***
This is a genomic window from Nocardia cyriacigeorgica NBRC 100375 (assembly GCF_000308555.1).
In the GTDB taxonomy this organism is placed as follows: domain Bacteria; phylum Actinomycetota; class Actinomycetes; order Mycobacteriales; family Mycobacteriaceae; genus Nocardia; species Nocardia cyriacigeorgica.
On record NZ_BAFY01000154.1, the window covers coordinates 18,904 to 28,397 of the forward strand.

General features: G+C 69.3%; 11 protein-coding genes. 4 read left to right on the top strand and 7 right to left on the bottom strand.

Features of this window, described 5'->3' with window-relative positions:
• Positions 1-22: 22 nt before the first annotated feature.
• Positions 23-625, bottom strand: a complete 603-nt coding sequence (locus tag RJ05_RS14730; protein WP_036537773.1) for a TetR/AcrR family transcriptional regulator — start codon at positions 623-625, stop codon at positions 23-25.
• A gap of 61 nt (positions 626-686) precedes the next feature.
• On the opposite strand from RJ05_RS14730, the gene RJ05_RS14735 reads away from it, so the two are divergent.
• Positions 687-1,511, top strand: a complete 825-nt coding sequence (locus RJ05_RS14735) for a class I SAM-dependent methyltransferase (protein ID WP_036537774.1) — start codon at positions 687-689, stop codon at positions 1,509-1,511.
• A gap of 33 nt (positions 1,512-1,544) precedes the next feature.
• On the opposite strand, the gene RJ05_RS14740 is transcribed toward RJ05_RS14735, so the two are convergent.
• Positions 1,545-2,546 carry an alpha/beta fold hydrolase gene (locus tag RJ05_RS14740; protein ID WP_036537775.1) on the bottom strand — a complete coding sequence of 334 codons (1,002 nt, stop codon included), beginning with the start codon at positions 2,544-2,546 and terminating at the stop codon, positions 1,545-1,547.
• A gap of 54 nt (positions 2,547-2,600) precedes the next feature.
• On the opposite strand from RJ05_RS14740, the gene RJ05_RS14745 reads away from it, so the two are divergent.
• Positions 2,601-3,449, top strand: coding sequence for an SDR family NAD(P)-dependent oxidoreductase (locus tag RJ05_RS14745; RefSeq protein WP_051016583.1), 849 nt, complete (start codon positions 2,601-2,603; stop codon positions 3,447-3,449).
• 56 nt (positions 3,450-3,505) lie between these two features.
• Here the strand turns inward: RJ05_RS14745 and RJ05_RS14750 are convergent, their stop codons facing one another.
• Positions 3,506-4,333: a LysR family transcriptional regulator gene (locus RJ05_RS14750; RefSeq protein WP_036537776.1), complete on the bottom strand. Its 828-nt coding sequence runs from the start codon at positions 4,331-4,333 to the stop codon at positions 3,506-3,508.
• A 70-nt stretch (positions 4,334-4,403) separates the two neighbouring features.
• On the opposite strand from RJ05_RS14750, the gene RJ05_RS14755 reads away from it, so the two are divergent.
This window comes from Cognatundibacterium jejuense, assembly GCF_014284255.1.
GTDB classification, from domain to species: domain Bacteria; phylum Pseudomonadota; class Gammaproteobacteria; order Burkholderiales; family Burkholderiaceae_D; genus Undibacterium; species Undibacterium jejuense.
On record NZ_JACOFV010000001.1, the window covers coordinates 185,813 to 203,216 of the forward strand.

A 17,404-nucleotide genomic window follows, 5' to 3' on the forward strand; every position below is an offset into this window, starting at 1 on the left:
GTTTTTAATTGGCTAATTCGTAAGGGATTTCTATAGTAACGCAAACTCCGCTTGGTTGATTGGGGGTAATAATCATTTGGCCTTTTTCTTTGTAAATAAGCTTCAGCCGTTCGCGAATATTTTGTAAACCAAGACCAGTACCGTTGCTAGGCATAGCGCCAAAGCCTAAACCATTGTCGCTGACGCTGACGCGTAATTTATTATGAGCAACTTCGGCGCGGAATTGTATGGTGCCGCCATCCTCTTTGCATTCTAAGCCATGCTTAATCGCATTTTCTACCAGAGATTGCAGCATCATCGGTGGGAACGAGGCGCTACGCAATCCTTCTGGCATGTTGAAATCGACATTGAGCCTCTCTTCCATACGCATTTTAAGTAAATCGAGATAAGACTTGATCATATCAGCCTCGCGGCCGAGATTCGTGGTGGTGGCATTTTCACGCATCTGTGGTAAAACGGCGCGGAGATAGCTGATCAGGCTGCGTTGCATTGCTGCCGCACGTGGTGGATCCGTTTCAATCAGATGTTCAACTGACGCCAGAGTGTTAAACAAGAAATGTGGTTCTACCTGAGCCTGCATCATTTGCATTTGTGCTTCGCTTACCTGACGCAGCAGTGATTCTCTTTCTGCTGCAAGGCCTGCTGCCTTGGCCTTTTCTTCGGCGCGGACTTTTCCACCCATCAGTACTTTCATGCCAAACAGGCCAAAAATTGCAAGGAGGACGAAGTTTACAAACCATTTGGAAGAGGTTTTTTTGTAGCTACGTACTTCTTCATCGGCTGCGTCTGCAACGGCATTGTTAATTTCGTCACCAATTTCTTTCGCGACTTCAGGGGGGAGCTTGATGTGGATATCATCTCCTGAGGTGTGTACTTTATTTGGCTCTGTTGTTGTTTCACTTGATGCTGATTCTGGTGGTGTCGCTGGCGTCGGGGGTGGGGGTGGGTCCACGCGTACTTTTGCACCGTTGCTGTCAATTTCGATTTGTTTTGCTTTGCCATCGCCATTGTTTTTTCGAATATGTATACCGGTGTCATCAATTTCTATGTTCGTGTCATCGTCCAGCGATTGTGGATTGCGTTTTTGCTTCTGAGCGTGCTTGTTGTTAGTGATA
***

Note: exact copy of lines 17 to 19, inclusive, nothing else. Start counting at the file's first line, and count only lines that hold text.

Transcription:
• 56 nt (positions 3,450-3,505) lie between these two features.
• Here the strand turns inward: RJ05_RS14745 and RJ05_RS14750 are convergent, their stop codons facing one another.
• Positions 3,506-4,333: a LysR family transcriptional regulator gene (locus RJ05_RS14750; RefSeq protein WP_036537776.1), complete on the bottom strand. Its 828-nt coding sequence runs from the start codon at positions 4,331-4,333 to the stop codon at positions 3,506-3,508.